The Atlantic Ocean
The Atlantic Ocean is one of the oceans that separate
the Old World from the New. For centuries it kept the Americas from being discovered by the people of Europe.
It is more than 4,000 miles (6,000 km) wide where Columbus crossed it. Even at its narrowest it is about 2,000 miles (3,200 km) wide. This narrowest place is between the bulge
of south America and the bulge of Africa.
Two things make the Atlantic Ocean rather unusual. For so large an ocean it has very few islands. Also, it is the world's saltiest ocean.
There is so much water in the Atlantic that it is hard to imagine how much there is. But suppose no more rain fell into it and no more water was brought to it by rivers. It would take the ocean about 4,000 years to dry up. On the average the water is a little more than two miles (3.2 km) deep, but in places it is much deeper. The deepest spot is near Puerto Rico. This "deep" measures 30,246 feet-almost six miles (9.6 km).
One of the longest mountain ranges of the world rises from the floor of the Atlantic. This mountain range runs north and south down the middle of the ocean. The tops of a few of the mountains reach up above the sea and make islands. The Azores are the tops of peaks in the mid-Atlantic mountain range.
Several hundred miles eastward from Florida there is a part of the ocean called the Sargasso Sea. Here the water is quiet, for there is little wind. In the days of sailing vessels the crew were afraid they would be becalmed here. Sometimes they were.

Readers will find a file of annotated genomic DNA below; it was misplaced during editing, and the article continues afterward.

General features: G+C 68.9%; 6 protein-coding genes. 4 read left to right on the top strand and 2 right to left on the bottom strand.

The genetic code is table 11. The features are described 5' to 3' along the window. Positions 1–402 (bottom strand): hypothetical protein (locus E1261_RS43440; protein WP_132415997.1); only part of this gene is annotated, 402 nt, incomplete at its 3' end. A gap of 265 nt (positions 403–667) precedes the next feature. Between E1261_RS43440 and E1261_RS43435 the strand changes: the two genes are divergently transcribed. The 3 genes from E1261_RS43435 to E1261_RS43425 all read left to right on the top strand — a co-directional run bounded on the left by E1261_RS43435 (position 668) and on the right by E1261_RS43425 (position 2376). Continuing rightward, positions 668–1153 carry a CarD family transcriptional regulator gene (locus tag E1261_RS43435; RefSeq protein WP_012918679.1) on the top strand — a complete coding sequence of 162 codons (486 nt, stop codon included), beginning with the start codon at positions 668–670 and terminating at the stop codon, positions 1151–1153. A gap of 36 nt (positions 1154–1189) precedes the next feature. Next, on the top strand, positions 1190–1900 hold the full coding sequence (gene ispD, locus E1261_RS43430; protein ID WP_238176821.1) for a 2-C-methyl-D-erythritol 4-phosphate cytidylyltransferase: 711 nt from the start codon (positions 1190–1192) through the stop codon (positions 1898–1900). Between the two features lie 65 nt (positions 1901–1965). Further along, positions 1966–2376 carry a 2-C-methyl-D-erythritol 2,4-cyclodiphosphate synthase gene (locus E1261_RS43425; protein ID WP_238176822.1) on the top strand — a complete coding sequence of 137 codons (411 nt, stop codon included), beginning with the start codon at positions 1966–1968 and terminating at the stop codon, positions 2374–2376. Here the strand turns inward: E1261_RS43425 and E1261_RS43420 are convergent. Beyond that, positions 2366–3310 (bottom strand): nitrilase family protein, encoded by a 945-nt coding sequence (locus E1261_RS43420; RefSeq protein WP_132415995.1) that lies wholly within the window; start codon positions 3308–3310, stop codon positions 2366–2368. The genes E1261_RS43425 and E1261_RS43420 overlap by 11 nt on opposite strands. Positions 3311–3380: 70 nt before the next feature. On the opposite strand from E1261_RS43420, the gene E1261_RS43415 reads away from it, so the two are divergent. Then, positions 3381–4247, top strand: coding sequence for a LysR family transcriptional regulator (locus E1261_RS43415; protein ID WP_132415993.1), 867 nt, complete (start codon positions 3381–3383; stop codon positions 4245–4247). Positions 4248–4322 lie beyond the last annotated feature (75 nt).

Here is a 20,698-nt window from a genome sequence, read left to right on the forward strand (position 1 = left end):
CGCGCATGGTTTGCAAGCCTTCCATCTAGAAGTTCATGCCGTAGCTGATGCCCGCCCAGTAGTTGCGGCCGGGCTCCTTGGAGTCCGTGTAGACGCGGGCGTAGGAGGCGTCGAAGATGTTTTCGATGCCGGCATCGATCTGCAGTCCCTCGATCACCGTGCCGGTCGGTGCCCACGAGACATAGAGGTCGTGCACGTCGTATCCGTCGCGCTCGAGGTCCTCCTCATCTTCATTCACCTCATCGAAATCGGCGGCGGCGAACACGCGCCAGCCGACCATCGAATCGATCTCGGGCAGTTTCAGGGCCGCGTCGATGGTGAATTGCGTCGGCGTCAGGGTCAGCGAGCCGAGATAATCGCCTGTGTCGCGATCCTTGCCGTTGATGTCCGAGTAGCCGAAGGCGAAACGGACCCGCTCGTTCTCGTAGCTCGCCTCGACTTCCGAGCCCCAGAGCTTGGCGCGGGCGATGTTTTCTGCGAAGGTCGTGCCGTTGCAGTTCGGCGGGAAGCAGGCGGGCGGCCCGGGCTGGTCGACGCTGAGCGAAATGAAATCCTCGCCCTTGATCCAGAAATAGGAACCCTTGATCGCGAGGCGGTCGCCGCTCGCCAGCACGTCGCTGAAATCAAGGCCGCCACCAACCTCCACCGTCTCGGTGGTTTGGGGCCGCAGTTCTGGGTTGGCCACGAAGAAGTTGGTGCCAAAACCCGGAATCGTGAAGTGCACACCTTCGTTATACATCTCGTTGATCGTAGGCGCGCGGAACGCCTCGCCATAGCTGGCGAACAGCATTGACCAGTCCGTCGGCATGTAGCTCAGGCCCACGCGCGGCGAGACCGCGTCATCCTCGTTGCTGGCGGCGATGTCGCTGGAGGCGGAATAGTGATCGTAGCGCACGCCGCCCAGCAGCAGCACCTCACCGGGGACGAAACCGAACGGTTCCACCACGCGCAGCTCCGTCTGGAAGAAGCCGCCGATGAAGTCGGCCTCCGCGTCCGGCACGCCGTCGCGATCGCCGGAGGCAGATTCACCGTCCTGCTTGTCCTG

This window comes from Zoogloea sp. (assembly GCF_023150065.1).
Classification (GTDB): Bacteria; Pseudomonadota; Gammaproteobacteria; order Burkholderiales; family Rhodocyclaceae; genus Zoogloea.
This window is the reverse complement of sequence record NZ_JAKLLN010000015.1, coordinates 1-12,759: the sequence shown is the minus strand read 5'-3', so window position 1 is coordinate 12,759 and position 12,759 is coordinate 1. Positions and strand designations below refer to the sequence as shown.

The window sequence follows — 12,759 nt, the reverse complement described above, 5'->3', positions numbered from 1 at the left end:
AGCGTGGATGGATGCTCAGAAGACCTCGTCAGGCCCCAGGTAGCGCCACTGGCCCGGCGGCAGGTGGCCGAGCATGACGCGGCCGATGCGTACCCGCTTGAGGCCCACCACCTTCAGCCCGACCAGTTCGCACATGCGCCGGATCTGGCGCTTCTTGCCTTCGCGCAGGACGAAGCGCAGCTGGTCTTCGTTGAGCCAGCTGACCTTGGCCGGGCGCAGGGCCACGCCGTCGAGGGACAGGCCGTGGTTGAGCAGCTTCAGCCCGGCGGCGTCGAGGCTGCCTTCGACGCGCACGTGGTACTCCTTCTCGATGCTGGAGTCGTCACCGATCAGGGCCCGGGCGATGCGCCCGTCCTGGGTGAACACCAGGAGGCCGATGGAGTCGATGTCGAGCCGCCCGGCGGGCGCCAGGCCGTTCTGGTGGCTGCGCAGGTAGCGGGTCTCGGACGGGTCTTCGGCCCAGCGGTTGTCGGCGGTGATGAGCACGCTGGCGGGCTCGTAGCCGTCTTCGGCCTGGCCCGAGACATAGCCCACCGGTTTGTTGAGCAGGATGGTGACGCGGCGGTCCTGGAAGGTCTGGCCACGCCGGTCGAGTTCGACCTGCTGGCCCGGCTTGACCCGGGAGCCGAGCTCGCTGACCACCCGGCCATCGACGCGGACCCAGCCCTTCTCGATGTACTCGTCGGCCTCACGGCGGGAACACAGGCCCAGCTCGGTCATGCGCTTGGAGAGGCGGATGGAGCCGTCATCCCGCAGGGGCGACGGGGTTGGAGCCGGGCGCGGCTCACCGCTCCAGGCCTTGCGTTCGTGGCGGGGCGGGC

Ocean currents are sometimes called "rivers in the sea." One of these "rivers" in the Atlantic is called the Gulf Stream. It is a current of warm water. Another is at he Labrador Current - cold water coming down from the Arctic. Ocean currents affect the climates of the lands near which they flow.
The Atlantic furnishes much food for the people on its shores. One of its most famous fishing regions, the Grand Banks, is near New-foundland. Today the Atlantic is a great highway. It is not, however, always a smooth and safe one. Storms sweep across it and pile up great waves. Icebergs float down from the Far North across the paths of ships.
We now have such fast ways of traveling that this big ocean seems to have grown smaller. Columbus sailed for more than two months to cross it. A fast modern steamship can make the trip in less than four days. Airplanes fly from New York to London in only eight hours and from South America to Africa in four!